Apparently, most Filipinos are back to what they love to do most: malling and eating out. After months of restraint, even despite weekly warnings of rising COVID-19 cases, malls are teeming with families while restaurants are packed with diners.
This sudden surge in consumer demand, as expected, creates its own little kinks. First, it was a shortage of McDonald’s French fries. Mary Grace’s ensaimadasfollowed soon after. And just recently, chicken from Jollibee, McDonald’s, and Mang Inasal.
Each has different stories explaining the situation. The French fries and ensaimada incidents were explained as an offshoot of global supply problems. The chickens were a matter of not having the right sizes that food chains have to adhere to, lest their customers start complaining.
As economists are wont to say, it is easier to cut back on production or operations, as what happened when lockdowns were ordered, than to rev up operations to normal levels, especially when faced with upticks in demand. Yes, supply chains don’t get back to normal at the flick of a finger.
For months during the last two years, many restaurants had to reduce their kitchen stocks, and even let go of employees. Now that people are going back to their favorite pre-pandemic activities, like eating out, fast food chains are finding that not all their suppliers are ready to rumble.
This is exactly what happened to their local chicken contract growers who had to cut back production by 20 to 30 percent during the lockdowns, only to now be asked to ramp up deliveries of special chicken parts under a business-as-usual level.
Unfortunately, our local chicken growers are now burdened by other problems. Feeds, which make up 60 to 70 percent of the cost of growing a chicken, have risen by as much as 30 percent. Labor and transportation costs have likewise gone up. Some growers even have to contend with pestilence.
Bringing operations back to normal production levels and having to deal with increased overhead costs could represent significant financial hurdles for small- and medium-sized chicken growers, more so if they had dipped into their savings during the last two years to survive.
Big commercial growers are in a better position to access loans, but the bigger challenge is ensuring that they have enough supply of chicks or that the feedmills will be able to deliver the higher volume of feedstock needed to grow chickens.
From egg fertilization to hatching to a chicken growing to market size takes about 60 days, which could be too long for fast food chains whose impatient customers can’t wait to sink their teeth into those crunchy juicy drumsticks or thighs.
The good news for those outlets and their loyal customers affected by the shortages is that this chicken supply problem is temporary and will go away in a month or two. The bad news, though, is that the high prices will likely stay on even until next year.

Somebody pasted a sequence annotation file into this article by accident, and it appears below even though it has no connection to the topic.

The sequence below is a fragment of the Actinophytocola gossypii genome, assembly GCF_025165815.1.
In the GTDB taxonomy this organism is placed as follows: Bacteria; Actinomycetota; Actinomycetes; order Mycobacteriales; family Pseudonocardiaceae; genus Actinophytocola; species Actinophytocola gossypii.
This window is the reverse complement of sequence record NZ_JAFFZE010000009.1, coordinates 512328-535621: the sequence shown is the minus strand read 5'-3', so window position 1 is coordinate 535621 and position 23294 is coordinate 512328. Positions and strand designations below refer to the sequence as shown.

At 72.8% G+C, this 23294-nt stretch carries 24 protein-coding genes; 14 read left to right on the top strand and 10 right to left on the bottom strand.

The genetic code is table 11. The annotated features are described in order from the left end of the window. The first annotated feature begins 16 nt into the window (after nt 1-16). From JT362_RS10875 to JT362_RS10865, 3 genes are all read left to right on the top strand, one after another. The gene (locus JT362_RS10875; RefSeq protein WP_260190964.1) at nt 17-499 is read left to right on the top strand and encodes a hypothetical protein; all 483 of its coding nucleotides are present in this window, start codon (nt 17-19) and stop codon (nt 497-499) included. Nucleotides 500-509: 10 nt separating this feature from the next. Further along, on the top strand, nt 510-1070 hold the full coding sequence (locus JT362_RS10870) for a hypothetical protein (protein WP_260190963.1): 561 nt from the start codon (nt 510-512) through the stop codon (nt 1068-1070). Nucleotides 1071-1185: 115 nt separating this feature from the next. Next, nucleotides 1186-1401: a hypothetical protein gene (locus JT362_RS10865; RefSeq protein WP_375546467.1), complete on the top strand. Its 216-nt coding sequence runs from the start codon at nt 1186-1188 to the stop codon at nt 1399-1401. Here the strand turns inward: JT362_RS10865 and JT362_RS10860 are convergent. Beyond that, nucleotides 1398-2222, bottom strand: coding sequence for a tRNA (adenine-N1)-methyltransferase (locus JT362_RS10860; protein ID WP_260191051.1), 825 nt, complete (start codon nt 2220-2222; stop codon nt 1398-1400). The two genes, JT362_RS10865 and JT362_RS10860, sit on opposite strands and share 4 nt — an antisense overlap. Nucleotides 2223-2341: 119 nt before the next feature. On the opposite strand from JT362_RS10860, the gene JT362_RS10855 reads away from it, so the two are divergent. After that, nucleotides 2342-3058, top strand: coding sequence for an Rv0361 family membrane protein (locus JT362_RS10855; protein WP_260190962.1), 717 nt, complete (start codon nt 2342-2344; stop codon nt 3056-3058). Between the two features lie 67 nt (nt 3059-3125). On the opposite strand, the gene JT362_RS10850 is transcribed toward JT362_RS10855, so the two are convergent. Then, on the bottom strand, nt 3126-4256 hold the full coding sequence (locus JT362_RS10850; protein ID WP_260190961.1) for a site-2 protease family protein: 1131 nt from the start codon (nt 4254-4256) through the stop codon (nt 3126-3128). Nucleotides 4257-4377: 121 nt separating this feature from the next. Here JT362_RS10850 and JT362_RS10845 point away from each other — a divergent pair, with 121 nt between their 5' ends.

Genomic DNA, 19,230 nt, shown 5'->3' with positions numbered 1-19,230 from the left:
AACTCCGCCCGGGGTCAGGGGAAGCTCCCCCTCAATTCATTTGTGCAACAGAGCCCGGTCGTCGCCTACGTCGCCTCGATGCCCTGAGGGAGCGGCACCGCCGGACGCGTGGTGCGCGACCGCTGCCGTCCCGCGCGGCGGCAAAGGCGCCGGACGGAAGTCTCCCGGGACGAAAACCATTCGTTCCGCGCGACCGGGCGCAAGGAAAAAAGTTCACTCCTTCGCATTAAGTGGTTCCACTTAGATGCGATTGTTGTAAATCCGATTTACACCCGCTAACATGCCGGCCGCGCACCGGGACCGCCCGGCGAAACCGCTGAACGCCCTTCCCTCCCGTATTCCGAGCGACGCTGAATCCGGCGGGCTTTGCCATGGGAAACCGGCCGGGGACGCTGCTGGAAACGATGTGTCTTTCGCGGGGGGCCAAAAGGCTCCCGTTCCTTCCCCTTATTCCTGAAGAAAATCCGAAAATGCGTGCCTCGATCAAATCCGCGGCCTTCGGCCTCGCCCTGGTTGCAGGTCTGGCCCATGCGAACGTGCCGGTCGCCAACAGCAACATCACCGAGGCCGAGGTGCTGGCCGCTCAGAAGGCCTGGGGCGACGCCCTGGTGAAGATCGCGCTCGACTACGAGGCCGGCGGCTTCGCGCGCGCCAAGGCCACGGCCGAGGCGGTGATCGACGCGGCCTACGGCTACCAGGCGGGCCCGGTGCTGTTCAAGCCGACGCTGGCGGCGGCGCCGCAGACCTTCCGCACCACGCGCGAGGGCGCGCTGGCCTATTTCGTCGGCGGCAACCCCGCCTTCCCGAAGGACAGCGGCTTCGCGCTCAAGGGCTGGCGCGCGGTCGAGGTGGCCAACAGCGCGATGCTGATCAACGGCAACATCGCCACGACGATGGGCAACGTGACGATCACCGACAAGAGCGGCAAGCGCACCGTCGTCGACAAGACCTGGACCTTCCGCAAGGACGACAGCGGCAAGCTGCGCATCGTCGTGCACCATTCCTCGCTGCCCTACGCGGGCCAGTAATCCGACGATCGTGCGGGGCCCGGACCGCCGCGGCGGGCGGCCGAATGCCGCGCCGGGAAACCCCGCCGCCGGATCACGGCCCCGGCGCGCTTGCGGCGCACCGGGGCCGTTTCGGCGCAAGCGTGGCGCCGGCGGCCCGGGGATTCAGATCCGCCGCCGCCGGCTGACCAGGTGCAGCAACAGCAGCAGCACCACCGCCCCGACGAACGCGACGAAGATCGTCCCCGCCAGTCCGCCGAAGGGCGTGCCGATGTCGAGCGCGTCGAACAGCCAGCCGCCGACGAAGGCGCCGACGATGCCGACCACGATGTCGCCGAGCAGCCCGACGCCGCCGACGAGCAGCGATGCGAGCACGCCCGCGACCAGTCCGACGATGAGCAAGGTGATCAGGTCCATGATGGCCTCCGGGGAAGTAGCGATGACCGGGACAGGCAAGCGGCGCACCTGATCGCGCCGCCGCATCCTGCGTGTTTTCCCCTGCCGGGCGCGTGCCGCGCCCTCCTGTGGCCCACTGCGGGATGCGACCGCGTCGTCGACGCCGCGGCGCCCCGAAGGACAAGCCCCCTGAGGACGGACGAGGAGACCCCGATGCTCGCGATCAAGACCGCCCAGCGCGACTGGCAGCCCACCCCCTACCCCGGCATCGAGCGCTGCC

The elevated inflation data last June reflects the effect of extraordinary high prices of crude oil on food and transportation costs in a household’s monthly spending. With crude likely to remain high throughout the year, we can expect chicken prices to stay at their present levels, that is, at about 30 percent higher than last year’s if government measures are inutile.
If it’s any consolation, no country that depends on imported fuels has been spared by rising commodity prices. The Philippines is not alone in its chicken supply problems, or for that matter, experiencing threats to food security.
When the Malaysian government last month issued an export ban on its locally produced chicken to try to keep inflation under control, Singapore was forced to rethink its food security program. The island nation is largely dependent on Malaysia for its fresh chicken supply.
Last week, Australia was in the midst of a chicken nuggets shortage, apparently because of labor and carbon dioxide (CO2) shortages that affected the production of this favorite snack of Aussie children. CO2 is used to preserve the shelf life of chickens.
A shortage of agriculture workers in the UK is threatening a disruption of milk, vegetables, and pork deliveries. Dutch farmers are protesting against emission curbs on tractors and trucks, sparking fears of food shortages. Fishers sympathetic to the farmers are adding to the tension. The situation is direr in poorer countries in Africa where climate disruptions have affected farming on which families rely for their food.
In other parts of the world, mustard, sriracha, chocolates, coffee, wine are just a few products that are facing supply shortages because of climate change.
These are abnormal times. Things we thought we knew well before are no longer to be taken for granted. The Russian invasion of Ukraine has definitely played a big role, arousing in capitalist countries a fear of socialist governments and their agenda in the world order.
Europe and the US are no longer just concerned about the grains and oils that cannot be shipped out of Ukraine, but of the rising power of Russia that has made it righteous in its campaign to expand its territories through aggression.
Even China’s growing influence in Asia is now being regarded as a threat to the economic systems that Europe and the US espouse. The Group of Seven Summit last month ended with a more open defiance against the growing influence of Russia and China.
With such stark geopolitical shifts, the world’s food security faces bigger risks.
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